[an error occurred while processing this directive] Iraq
© St. Petersburg Times, published April 2, 2003
RIYADH, Saudi Arabia -- Saudi Arabia repeated its call Tuesday for Saddam Hussein to sacrifice himself to end the war in Iraq, warning there is a danger that hostilities will escalate into a regional conflict whose outcome cannot be predicted.
The response from Baghdad was brusque, even for the tough-talking Iraqis: "Go to hell."
In Riyadh, Saudi Foreign Minister Saud al Faisal said at a news conference: "I've seen the destruction that looms ahead of us, and I've seen that whatever happens, the victor is the loser."
Saudi officials have been pressing their ideas to resolve the conflict, but Saud has refused to give details. Saudi Arabia has urged "internationalizing" the interim post-Hussein government.
As he has before, Saud called on Hussein to resign.
"If the only thing remaining to resolve this situation in Iraq is sacrifice for President Saddam Hussein, and since he's asking all Iraqis to sacrifice their lives for their country, then the least that can be expected is, he would sacrifice himself for his country," the foreign minister said. "He has to step aside."
Only one other Arab nation, the United Arab Emirates, has called on Hussein to leave.
But Iraqi Vice President Taha Yassin Ramadan said that isn't going to happen.
"Go to hell," he said Tuesday at a news conference in Baghdad. Addressing his comments to Saud, he said, "You are too much of a nothing to say a word addressed to the leader of Iraq."
UNITED NATIONS -- Secretary-General Kofi Annan said Tuesday that there is "lots of unhappiness" at the United Nations about the war in Iraq and that Arab nations want the United Nations to do more to bring about a cease-fire.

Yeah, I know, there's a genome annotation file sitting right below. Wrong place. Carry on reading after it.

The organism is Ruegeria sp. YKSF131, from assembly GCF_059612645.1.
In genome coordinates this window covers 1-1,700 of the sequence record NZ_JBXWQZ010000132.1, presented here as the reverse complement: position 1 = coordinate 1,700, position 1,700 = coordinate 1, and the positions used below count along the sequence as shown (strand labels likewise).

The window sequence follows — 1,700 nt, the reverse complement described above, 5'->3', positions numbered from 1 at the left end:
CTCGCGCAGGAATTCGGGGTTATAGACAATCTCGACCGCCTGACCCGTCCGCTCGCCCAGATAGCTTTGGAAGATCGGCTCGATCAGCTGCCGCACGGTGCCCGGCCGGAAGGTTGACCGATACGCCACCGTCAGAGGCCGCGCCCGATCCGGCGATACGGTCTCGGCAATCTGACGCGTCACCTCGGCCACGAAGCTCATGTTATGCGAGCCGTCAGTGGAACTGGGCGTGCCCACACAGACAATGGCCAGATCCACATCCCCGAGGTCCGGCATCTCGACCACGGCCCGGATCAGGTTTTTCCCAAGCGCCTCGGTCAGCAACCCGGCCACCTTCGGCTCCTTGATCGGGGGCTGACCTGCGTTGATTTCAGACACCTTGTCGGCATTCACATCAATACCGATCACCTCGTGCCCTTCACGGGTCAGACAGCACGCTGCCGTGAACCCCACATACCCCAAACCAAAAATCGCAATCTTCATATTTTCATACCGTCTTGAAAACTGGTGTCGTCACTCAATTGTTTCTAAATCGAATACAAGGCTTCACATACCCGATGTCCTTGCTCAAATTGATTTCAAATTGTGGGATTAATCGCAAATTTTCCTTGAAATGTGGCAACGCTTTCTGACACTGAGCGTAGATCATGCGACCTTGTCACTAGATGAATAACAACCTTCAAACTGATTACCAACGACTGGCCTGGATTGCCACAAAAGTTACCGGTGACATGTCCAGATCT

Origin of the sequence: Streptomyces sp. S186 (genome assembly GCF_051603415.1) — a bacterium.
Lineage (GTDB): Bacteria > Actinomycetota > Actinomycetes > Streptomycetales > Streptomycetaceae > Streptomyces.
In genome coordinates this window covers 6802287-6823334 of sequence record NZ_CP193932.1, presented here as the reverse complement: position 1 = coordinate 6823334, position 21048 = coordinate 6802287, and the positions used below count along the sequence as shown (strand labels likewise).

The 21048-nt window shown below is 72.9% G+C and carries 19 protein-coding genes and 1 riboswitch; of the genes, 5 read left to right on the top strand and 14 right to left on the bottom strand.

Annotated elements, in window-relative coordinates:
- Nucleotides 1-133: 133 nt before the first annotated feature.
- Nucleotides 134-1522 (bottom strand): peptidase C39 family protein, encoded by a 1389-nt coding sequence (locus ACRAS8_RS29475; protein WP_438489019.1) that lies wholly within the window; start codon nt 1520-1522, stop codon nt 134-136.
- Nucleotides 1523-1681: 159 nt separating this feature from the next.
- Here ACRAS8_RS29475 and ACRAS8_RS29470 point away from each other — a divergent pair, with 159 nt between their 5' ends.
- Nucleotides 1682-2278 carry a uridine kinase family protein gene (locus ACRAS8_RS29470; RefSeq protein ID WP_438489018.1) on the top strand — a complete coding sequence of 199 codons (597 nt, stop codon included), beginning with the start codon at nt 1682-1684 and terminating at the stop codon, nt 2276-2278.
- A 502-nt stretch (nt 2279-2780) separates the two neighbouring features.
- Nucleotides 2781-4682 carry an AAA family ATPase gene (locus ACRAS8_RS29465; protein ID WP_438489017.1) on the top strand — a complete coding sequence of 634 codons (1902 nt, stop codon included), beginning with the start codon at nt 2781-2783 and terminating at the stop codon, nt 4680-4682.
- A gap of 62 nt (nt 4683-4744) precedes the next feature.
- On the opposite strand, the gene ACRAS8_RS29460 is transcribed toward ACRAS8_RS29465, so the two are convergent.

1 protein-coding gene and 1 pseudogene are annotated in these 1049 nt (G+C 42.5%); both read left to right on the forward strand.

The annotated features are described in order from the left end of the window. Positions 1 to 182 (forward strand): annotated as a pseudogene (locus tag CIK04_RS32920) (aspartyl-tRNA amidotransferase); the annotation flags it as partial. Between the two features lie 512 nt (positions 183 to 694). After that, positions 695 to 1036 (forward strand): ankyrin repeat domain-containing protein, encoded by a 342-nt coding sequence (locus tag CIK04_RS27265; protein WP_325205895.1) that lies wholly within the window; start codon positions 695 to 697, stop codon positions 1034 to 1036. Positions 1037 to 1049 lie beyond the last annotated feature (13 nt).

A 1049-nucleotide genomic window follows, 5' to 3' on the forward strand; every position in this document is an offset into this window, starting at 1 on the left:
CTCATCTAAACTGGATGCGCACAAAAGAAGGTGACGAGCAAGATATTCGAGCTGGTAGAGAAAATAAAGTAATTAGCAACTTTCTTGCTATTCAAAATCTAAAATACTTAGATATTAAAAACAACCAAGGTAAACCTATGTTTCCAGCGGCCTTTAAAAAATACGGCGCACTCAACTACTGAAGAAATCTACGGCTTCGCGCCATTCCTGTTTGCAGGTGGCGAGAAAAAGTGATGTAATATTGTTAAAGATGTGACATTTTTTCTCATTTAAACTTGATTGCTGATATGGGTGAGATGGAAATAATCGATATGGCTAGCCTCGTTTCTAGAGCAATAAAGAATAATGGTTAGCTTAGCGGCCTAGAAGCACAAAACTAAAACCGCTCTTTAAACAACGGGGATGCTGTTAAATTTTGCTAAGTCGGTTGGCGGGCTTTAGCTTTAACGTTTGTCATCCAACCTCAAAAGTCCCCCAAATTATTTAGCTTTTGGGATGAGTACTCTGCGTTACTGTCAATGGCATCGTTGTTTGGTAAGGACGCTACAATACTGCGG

The 22-member Arab Group met on Monday with Annan and announced that it would push for adoption of a resolution in the General Assembly to show the strength of world opposition to the U.S.-led military campaign.
Annan said Arab nations want to see the secretary-general and the Security Council "be a bit more active" about trying to end the war.
"My concern is the population in the cities that are besieged," Annan said. "With the hot season coming on, if you have no water and electricity it can lead to sanitation problems."
CAIRO -- Arab League Secretary-General Amr Moussa sharply criticized Arab governments on Tuesday for their failure to halt the U.S.-led war on Iraq and said it was time for Arabs to build a new regional security order.
"The Arab states have failed to meet their obligations and stand up to the challenges," Moussa told reporters at league headquarters in Cairo. "We have to look seriously and honestly at the way the Arab system is working."
Earlier, in an interview with the London-based Arabic newspaper Asharq al Awsat that appeared Tuesday, Moussa said some Arab countries "wanted the war and there were those who prepared for its eruption hoping for a desired objective."
"If Arabs were united, the war wouldn't have started," he told the Saudi-owned paper. "My assessment is that Arabs are too weak."